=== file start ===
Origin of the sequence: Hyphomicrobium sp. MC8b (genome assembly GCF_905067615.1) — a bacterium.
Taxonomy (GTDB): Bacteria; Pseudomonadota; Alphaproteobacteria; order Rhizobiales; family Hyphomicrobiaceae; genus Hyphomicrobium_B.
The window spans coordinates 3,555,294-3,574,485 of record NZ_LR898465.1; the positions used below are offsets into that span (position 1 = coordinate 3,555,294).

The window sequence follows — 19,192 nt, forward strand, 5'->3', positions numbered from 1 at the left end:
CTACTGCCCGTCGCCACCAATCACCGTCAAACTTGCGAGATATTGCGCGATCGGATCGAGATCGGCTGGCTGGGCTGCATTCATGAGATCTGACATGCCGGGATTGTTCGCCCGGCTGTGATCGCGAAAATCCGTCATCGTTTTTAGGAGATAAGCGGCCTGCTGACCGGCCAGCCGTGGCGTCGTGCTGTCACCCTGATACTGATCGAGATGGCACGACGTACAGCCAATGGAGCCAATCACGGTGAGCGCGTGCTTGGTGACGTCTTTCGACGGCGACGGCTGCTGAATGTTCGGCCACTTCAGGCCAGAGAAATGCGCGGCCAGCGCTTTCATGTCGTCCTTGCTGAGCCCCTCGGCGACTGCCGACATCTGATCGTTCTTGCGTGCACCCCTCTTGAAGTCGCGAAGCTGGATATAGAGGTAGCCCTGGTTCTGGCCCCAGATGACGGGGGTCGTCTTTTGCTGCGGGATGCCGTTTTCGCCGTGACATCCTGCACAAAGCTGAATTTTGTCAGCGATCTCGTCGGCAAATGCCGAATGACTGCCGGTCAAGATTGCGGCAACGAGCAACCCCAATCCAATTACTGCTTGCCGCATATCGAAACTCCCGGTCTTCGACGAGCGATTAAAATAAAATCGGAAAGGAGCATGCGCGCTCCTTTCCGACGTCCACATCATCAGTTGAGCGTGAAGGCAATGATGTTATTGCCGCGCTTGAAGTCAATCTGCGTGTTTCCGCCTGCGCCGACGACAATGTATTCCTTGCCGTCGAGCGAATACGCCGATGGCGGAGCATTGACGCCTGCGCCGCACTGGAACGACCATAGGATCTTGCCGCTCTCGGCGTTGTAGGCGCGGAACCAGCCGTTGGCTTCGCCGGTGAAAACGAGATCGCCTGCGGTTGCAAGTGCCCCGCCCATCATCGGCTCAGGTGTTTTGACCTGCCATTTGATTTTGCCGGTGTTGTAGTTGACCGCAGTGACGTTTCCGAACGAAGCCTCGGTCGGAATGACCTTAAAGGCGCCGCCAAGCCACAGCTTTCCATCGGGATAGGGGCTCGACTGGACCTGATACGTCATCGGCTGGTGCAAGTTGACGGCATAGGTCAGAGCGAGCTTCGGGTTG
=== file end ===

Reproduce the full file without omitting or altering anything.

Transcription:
Origin of the sequence: Hyphomicrobium sp. MC8b (genome assembly GCF_905067615.1) — a bacterium.
Taxonomy (GTDB): Bacteria; Pseudomonadota; Alphaproteobacteria; order Rhizobiales; family Hyphomicrobiaceae; genus Hyphomicrobium_B.
The window spans coordinates 3,555,294-3,574,485 of record NZ_LR898465.1; the positions used below are offsets into that span (position 1 = coordinate 3,555,294).

The window sequence follows — 19,192 nt, forward strand, 5'->3', positions numbered from 1 at the left end:
CTACTGCCCGTCGCCACCAATCACCGTCAAACTTGCGAGATATTGCGCGATCGGATCGAGATCGGCTGGCTGGGCTGCATTCATGAGATCTGACATGCCGGGATTGTTCGCCCGGCTGTGATCGCGAAAATCCGTCATCGTTTTTAGGAGATAAGCGGCCTGCTGACCGGCCAGCCGTGGCGTCGTGCTGTCACCCTGATACTGATCGAGATGGCACGACGTACAGCCAATGGAGCCAATCACGGTGAGCGCGTGCTTGGTGACGTCTTTCGACGGCGACGGCTGCTGAATGTTCGGCCACTTCAGGCCAGAGAAATGCGCGGCCAGCGCTTTCATGTCGTCCTTGCTGAGCCCCTCGGCGACTGCCGACATCTGATCGTTCTTGCGTGCACCCCTCTTGAAGTCGCGAAGCTGGATATAGAGGTAGCCCTGGTTCTGGCCCCAGATGACGGGGGTCGTCTTTTGCTGCGGGATGCCGTTTTCGCCGTGACATCCTGCACAAAGCTGAATTTTGTCAGCGATCTCGTCGGCAAATGCCGAATGACTGCCGGTCAAGATTGCGGCAACGAGCAACCCCAATCCAATTACTGCTTGCCGCATATCGAAACTCCCGGTCTTCGACGAGCGATTAAAATAAAATCGGAAAGGAGCATGCGCGCTCCTTTCCGACGTCCACATCATCAGTTGAGCGTGAAGGCAATGATGTTATTGCCGCGCTTGAAGTCAATCTGCGTGTTTCCGCCTGCGCCGACGACAATGTATTCCTTGCCGTCGAGCGAATACGCCGATGGCGGAGCATTGACGCCTGCGCCGCACTGGAACGACCATAGGATCTTGCCGCTCTCGGCGTTGTAGGCGCGGAACCAGCCGTTGGCTTCGCCGGTGAAAACGAGATCGCCTGCGGTTGCAAGTGCCCCGCCCATCATCGGCTCAGGTGTTTTGACCTGCCATTTGATTTTGCCGGTGTTGTAGTTGACCGCAGTGACGTTTCCGAACGAAGCCTCGGTCGGAATGACCTTAAAGGCGCCGCCAAGCCACAGCTTTCCATCGGGATAGGGGCTCGACTGGACCTGATACGTCATCGGCTGGTGCAAGTTGACGGCATAGGTCAGAGCGAGCTTCGGGTTG